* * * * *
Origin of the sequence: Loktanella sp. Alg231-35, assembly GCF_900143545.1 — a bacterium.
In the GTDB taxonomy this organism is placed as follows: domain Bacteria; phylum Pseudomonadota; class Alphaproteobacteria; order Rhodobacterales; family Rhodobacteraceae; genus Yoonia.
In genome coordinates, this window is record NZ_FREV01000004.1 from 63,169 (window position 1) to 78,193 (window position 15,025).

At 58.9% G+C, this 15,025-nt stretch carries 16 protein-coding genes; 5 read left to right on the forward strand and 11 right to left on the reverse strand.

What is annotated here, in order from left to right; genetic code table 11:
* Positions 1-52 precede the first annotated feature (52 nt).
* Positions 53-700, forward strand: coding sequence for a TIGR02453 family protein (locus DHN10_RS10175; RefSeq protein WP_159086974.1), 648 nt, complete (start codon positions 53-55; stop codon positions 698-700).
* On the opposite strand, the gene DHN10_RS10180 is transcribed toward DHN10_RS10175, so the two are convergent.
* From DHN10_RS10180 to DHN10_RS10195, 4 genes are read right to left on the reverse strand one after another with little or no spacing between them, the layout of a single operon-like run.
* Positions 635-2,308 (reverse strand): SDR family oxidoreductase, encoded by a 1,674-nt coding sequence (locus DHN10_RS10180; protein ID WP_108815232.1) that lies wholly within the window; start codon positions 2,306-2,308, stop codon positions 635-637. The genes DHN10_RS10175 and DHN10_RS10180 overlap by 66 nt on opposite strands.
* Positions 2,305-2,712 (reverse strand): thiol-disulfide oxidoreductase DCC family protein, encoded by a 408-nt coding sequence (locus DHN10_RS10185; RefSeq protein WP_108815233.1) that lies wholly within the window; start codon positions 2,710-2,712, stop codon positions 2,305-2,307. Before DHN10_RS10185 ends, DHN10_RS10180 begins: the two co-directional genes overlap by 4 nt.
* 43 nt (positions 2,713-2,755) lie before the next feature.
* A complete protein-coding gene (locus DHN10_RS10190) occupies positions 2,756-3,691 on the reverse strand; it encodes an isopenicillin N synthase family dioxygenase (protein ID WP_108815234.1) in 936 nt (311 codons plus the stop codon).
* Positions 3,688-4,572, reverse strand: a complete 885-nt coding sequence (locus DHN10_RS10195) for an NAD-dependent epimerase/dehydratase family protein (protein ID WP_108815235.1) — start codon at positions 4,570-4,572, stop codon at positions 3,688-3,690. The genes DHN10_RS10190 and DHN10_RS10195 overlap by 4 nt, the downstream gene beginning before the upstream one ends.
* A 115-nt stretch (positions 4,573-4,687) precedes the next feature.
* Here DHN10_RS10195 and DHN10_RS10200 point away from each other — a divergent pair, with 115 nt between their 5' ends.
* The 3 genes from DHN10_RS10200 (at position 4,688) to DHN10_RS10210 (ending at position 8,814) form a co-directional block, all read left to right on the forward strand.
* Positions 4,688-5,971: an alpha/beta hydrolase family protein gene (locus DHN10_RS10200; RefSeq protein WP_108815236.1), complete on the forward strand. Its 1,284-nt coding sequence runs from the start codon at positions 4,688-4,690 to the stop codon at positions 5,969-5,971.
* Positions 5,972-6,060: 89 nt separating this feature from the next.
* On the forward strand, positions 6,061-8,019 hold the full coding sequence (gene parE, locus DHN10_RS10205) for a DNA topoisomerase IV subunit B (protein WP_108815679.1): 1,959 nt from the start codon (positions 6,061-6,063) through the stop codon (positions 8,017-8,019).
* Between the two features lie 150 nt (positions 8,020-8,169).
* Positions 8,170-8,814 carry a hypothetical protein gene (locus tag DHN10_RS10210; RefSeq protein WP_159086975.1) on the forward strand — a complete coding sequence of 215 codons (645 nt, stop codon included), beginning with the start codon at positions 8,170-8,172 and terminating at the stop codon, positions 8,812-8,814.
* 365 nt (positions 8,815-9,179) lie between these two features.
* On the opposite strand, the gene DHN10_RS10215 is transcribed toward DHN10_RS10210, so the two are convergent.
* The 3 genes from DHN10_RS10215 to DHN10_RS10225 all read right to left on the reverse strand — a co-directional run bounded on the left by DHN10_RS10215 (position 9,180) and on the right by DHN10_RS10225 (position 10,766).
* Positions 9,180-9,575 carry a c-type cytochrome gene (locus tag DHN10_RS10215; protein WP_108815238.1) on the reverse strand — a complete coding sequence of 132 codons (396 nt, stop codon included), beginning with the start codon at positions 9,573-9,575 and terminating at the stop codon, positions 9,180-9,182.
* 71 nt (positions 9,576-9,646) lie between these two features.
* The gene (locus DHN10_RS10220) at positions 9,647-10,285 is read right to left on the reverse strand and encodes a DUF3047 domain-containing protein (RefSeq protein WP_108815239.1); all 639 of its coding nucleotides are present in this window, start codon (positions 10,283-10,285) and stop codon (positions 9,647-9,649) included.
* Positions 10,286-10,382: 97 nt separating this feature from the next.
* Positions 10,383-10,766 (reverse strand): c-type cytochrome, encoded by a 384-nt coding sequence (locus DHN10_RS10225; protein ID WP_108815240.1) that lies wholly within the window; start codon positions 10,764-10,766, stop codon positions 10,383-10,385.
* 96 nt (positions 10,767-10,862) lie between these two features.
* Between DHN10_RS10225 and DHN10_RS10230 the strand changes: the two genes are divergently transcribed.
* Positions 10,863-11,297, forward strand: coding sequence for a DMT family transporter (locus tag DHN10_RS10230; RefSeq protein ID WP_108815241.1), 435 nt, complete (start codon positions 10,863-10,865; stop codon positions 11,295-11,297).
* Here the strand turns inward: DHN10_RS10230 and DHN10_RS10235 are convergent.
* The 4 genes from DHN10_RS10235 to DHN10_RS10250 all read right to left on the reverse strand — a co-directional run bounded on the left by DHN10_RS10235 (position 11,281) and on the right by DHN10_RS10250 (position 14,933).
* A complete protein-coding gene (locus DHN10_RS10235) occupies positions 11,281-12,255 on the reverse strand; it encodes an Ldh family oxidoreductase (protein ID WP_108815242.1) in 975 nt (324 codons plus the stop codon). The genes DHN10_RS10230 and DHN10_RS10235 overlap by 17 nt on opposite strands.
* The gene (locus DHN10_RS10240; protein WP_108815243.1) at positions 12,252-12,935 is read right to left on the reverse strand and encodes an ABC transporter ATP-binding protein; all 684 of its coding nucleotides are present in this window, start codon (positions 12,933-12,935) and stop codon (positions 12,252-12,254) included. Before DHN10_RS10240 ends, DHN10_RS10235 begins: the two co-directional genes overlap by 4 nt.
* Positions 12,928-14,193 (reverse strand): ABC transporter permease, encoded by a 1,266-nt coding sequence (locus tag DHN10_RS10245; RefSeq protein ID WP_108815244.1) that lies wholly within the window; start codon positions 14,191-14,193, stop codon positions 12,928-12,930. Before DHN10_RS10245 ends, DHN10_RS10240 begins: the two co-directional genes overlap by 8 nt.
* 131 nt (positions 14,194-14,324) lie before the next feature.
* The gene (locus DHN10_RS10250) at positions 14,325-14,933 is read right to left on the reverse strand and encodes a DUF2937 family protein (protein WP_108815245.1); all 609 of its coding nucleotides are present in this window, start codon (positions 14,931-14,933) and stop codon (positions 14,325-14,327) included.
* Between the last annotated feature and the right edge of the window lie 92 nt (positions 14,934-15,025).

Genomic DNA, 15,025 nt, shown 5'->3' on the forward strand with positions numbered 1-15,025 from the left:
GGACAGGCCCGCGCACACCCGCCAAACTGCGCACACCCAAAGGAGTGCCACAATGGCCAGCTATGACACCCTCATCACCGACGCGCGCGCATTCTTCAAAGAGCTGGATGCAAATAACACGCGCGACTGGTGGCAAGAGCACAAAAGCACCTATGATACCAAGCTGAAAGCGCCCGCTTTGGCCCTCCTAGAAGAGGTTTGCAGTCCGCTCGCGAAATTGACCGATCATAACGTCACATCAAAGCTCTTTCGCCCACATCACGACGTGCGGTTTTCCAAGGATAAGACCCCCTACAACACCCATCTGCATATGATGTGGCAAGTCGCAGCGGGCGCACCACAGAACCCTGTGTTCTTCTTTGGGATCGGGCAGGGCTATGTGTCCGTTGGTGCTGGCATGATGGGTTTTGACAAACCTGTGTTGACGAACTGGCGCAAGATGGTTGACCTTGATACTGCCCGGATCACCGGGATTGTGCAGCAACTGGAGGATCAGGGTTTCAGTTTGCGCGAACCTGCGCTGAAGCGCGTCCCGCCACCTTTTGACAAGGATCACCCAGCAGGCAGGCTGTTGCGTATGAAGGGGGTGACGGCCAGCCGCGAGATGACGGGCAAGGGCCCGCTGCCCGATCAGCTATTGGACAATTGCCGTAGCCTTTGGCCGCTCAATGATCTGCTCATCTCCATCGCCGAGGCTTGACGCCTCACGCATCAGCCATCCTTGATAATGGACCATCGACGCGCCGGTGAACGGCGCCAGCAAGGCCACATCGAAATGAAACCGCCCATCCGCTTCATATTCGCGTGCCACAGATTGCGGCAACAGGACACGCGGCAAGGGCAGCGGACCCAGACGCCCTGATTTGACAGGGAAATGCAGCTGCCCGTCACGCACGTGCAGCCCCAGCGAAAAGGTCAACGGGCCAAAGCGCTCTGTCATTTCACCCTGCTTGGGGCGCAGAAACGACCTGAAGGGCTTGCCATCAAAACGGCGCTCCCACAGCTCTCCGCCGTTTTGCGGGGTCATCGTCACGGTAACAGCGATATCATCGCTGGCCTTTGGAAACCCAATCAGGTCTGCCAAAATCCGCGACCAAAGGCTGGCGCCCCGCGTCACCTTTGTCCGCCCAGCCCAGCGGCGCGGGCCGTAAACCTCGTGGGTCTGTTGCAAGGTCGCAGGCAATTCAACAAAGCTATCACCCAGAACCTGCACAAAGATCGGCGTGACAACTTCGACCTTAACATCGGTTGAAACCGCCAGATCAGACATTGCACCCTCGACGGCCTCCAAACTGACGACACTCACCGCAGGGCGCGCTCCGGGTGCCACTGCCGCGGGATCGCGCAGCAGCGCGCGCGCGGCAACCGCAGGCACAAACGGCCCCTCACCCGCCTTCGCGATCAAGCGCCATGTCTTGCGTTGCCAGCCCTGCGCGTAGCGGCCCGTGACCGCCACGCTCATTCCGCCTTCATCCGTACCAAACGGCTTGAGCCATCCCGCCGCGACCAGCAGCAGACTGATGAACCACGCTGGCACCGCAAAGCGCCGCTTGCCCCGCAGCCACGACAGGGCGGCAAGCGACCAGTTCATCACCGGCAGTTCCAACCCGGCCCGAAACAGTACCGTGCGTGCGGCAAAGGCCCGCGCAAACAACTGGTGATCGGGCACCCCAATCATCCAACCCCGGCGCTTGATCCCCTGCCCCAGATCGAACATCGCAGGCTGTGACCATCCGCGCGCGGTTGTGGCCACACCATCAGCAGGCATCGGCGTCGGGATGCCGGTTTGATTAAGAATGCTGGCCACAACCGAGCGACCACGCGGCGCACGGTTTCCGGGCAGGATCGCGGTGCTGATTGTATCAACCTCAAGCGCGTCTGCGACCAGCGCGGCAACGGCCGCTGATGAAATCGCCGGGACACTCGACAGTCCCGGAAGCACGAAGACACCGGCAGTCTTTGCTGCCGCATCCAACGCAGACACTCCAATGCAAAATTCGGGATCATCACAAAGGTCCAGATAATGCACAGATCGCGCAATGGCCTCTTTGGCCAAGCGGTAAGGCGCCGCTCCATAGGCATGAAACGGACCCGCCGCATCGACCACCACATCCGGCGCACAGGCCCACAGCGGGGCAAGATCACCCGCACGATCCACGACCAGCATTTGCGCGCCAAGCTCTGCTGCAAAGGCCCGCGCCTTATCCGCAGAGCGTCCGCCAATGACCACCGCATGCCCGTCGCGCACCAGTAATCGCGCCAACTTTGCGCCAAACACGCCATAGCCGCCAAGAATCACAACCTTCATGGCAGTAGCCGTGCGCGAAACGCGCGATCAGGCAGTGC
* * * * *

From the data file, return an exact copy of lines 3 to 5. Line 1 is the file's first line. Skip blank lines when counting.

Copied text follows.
In genome coordinates, this window is record NZ_FREV01000004.1 from 63,169 (window position 1) to 78,193 (window position 15,025).

At 58.9% G+C, this 15,025-nt stretch carries 16 protein-coding genes; 5 read left to right on the forward strand and 11 right to left on the reverse strand.

What is annotated here, in order from left to right; genetic code table 11: